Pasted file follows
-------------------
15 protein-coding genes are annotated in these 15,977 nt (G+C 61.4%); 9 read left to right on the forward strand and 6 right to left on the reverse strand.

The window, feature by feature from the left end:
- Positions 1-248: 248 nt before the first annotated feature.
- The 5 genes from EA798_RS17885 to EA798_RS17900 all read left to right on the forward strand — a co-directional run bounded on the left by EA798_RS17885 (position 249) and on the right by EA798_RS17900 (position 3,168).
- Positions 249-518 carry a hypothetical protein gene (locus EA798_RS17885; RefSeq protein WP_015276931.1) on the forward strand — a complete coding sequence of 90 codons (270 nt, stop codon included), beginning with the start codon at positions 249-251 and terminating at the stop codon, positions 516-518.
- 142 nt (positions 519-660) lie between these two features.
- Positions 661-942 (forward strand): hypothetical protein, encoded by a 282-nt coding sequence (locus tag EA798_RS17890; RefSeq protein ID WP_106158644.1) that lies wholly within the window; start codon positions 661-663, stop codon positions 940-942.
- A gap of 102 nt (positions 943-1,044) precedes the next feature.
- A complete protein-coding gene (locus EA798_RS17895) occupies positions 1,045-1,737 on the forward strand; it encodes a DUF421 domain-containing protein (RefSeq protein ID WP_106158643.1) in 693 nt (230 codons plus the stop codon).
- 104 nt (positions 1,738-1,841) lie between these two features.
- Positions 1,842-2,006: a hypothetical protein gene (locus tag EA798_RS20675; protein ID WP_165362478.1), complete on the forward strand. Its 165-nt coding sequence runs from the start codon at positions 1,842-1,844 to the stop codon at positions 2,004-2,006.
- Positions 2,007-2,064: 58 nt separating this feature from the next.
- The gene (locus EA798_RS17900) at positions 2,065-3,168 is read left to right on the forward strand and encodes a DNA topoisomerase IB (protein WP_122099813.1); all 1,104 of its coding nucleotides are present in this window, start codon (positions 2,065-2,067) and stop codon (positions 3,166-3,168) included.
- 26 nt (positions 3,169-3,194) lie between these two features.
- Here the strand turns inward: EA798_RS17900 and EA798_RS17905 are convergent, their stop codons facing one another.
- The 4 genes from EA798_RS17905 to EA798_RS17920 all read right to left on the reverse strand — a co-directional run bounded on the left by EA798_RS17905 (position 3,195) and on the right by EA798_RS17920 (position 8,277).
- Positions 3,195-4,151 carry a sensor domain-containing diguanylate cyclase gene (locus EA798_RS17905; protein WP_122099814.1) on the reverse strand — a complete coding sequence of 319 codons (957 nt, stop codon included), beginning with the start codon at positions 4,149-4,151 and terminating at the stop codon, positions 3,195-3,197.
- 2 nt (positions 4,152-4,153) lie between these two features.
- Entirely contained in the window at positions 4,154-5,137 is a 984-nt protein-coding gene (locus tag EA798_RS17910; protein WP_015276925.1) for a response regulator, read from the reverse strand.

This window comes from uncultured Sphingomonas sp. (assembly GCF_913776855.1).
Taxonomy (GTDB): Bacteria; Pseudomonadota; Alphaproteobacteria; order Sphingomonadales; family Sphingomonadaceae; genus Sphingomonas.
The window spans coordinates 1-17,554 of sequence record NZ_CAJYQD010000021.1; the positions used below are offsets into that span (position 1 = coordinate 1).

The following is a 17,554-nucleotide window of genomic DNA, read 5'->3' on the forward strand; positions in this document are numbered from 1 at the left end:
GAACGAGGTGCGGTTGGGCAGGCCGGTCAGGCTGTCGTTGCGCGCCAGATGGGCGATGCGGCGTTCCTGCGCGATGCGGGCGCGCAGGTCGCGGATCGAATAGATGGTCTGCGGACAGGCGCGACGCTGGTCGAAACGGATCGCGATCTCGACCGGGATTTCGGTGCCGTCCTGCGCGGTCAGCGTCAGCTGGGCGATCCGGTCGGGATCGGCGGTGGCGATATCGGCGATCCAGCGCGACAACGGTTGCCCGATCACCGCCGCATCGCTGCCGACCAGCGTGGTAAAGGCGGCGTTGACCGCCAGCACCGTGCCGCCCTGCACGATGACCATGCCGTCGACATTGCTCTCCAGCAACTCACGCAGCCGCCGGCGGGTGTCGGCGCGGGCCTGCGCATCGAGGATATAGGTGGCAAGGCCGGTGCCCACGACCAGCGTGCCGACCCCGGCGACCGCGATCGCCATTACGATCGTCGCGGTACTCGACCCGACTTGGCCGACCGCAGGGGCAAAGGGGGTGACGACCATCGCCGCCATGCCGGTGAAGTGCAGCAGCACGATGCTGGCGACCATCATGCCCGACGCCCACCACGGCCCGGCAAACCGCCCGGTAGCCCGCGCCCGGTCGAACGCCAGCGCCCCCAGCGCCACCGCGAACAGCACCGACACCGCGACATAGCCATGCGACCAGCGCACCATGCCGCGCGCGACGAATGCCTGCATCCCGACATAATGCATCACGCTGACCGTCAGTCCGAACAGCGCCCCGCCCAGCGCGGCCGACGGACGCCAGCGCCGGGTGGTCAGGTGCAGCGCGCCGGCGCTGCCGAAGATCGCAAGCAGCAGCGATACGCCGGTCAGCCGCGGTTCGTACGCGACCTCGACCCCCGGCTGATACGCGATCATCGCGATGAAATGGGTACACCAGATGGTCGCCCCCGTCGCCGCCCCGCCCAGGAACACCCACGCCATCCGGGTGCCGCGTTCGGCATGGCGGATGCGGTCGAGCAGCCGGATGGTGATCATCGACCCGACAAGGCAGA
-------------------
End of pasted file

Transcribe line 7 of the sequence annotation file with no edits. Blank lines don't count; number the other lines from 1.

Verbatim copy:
- Positions 661-942 (forward strand): hypothetical protein, encoded by a 282-nt coding sequence (locus tag EA798_RS17890; RefSeq protein ID WP_106158644.1) that lies wholly within the window; start codon positions 661-663, stop codon positions 940-942.